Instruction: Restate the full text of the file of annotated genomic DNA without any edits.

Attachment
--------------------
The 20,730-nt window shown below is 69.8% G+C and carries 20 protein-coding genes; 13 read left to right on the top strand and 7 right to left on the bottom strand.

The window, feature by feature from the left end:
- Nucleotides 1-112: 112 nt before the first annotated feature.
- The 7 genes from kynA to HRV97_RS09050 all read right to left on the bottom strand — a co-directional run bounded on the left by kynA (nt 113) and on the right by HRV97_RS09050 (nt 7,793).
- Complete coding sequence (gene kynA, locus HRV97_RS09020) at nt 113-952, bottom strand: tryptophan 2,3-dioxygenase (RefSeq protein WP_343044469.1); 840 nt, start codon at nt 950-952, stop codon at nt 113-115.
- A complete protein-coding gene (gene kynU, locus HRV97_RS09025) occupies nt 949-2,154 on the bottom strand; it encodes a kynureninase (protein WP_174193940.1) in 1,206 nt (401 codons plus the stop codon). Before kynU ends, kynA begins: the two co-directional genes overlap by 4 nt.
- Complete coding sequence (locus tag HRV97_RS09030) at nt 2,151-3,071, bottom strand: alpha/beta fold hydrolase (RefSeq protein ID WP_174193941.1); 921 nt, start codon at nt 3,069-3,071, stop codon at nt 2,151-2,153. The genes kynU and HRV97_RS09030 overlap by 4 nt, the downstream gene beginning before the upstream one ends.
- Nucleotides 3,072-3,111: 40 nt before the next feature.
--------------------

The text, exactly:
The 20,730-nt window shown below is 69.8% G+C and carries 20 protein-coding genes; 13 read left to right on the top strand and 7 right to left on the bottom strand.

The window, feature by feature from the left end:
- Nucleotides 1-112: 112 nt before the first annotated feature.
- The 7 genes from kynA to HRV97_RS09050 all read right to left on the bottom strand — a co-directional run bounded on the left by kynA (nt 113) and on the right by HRV97_RS09050 (nt 7,793).
- Complete coding sequence (gene kynA, locus HRV97_RS09020) at nt 113-952, bottom strand: tryptophan 2,3-dioxygenase (RefSeq protein WP_343044469.1); 840 nt, start codon at nt 950-952, stop codon at nt 113-115.
- A complete protein-coding gene (gene kynU, locus HRV97_RS09025) occupies nt 949-2,154 on the bottom strand; it encodes a kynureninase (protein WP_174193940.1) in 1,206 nt (401 codons plus the stop codon). Before kynU ends, kynA begins: the two co-directional genes overlap by 4 nt.
- Complete coding sequence (locus tag HRV97_RS09030) at nt 2,151-3,071, bottom strand: alpha/beta fold hydrolase (RefSeq protein ID WP_174193941.1); 921 nt, start codon at nt 3,069-3,071, stop codon at nt 2,151-2,153. The genes kynU and HRV97_RS09030 overlap by 4 nt, the downstream gene beginning before the upstream one ends.
- Nucleotides 3,072-3,111: 40 nt before the next feature.